Indexed on: 01 Jan '92Published on: 01 Jan '92Published in: Natural hazards (Dordrecht, Netherlands)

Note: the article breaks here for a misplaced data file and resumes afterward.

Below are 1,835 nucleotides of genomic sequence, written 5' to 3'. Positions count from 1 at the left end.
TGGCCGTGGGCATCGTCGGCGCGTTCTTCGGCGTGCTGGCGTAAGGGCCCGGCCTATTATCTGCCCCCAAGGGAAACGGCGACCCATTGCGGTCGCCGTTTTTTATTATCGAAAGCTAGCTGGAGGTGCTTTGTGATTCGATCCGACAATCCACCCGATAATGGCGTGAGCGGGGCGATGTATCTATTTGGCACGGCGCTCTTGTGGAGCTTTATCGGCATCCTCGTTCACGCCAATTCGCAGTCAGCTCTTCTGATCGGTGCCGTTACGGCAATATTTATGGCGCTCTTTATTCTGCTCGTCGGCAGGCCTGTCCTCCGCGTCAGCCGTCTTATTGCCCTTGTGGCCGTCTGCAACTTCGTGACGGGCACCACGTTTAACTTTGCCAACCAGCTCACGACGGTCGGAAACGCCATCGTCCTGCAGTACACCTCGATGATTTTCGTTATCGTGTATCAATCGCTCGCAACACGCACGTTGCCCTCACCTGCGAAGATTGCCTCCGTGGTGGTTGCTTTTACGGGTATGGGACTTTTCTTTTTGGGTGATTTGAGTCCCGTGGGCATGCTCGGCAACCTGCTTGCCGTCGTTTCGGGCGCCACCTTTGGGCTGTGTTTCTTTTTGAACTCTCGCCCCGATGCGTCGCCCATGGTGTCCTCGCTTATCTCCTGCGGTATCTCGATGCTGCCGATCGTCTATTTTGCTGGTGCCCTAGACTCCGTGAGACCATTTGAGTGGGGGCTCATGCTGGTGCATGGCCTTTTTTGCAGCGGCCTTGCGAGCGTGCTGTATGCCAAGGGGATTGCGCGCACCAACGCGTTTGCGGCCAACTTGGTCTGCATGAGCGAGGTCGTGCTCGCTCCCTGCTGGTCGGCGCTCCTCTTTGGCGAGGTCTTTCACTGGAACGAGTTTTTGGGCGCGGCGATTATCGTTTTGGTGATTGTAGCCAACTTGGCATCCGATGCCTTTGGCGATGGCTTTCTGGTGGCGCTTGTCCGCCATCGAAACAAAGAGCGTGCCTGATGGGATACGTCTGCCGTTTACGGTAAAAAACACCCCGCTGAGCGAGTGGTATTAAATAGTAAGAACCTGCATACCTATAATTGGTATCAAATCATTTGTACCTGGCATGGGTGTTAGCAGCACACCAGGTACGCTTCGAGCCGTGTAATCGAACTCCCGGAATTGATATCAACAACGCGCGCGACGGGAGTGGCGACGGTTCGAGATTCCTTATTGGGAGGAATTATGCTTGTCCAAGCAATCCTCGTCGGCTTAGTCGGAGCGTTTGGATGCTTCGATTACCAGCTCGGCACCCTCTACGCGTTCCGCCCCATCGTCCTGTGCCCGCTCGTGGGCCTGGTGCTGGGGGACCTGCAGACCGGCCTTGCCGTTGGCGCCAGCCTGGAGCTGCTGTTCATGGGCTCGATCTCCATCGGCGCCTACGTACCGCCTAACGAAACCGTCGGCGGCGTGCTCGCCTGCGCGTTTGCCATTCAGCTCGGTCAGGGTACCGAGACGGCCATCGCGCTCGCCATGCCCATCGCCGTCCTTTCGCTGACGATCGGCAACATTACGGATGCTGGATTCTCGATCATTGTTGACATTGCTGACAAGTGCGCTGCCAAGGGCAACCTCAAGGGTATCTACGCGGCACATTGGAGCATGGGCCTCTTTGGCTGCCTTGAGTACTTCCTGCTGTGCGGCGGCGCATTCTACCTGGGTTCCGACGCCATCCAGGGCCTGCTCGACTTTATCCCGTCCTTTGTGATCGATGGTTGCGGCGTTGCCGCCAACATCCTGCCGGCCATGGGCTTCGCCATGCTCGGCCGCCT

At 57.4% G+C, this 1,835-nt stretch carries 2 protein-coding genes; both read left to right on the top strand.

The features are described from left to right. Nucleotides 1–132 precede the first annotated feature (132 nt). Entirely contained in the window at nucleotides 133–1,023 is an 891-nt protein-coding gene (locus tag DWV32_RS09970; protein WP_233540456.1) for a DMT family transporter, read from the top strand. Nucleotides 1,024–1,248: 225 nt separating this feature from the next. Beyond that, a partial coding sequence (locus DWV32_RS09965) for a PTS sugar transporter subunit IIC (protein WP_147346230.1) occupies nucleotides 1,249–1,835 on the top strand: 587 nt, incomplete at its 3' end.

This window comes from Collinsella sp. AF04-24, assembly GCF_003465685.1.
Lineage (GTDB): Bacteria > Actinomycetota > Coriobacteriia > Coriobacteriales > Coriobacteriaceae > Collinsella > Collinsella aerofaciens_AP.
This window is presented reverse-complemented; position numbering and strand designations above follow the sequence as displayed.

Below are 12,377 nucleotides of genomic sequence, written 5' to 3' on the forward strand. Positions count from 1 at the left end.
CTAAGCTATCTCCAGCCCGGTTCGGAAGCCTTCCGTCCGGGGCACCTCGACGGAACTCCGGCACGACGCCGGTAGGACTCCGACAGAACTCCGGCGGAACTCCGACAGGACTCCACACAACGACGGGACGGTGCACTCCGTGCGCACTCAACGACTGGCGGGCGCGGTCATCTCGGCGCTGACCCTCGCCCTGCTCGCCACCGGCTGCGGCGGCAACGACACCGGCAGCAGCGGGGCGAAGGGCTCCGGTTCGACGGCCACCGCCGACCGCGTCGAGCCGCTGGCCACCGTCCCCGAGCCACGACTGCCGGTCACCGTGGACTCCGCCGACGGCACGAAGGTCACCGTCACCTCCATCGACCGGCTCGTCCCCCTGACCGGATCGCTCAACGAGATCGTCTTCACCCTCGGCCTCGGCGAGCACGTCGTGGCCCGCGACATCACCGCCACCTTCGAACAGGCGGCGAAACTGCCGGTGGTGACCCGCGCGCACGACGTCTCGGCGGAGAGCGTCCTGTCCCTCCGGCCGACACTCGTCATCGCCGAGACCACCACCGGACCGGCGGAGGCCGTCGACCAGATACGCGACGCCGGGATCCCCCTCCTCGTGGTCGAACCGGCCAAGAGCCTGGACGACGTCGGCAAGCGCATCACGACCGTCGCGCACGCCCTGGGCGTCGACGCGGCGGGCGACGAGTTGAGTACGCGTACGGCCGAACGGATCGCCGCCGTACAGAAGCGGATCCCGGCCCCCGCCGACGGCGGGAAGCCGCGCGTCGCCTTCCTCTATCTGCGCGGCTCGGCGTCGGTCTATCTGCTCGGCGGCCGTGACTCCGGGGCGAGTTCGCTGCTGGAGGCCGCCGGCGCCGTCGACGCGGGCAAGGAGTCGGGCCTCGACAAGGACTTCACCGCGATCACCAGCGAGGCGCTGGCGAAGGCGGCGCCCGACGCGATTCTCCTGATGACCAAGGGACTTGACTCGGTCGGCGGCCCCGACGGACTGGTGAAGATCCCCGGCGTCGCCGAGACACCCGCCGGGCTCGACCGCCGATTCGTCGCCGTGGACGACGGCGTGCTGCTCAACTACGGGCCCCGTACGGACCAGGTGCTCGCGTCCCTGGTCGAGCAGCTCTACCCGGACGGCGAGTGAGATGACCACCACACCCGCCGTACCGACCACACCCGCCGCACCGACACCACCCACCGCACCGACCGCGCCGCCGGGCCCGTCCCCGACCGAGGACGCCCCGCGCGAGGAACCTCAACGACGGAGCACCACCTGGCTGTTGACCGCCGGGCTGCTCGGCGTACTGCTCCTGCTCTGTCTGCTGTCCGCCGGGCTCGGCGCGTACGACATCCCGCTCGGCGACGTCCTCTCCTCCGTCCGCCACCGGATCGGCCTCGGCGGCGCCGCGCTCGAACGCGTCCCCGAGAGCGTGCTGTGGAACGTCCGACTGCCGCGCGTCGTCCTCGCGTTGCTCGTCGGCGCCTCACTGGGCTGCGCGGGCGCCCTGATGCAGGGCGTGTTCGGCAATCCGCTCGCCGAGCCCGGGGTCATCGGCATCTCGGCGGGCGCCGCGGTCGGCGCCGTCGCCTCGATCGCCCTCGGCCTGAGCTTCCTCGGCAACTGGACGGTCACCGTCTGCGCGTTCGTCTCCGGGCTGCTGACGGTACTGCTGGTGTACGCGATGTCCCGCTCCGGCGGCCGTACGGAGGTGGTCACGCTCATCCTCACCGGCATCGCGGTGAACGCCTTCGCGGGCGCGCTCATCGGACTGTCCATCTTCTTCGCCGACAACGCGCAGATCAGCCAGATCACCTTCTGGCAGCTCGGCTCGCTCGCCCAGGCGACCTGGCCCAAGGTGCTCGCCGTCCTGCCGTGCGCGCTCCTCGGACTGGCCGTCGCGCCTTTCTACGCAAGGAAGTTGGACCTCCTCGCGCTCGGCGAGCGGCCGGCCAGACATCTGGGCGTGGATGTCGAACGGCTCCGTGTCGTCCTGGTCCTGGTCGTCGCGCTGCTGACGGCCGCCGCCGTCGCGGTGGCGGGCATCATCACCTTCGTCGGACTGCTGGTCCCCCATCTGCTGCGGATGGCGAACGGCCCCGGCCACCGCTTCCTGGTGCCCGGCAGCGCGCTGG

Studies of the Nile Delta coast have indicated wide values of local subsidence, ranging from 0.4 to 5 mm/yr. Trend analysis of sea-level rise and shoreline retreat at two Nile Delta promontories have been studied. Records from tide gauges at Alexandria (1944–1989) and Port Said (1926–1987), north of the Nile delta coast, indicate a submergence of the land and/or a rise of the sea-level of 2 and 2.4 mm/yr, respectively.Dramatic erosion has occurred on some beaches of the Nile Delta. This is greatest at the tips of the Rosetta and Damietta promontories, with shoreline retreat up to 58 m/yr. Relationship between the shoreline retreat and sea level trends in terms of correlation analysis and application of the Bruun Rule indicates that the sea level rise has, by itself, a relatively minor effect on coastal erosion. The sea-level trend at the Nile delta coast is found to be only one of several effects on shoreline retreat. Major recent effects include a combination of cut-off of sediment supply to the coast by damming the River Nile and local hydrodynamic forces of waves and currents. Estimates of local future sea-level rise by the year 2100 at Alexandria and Port Said, respectively, is expected to be 37.9 and 44.2 cm. These expectations, combined with other factors, could accelerate coastal erosion, inundate wetlands and lowlands, and increase the salinity of lakes and aquifers.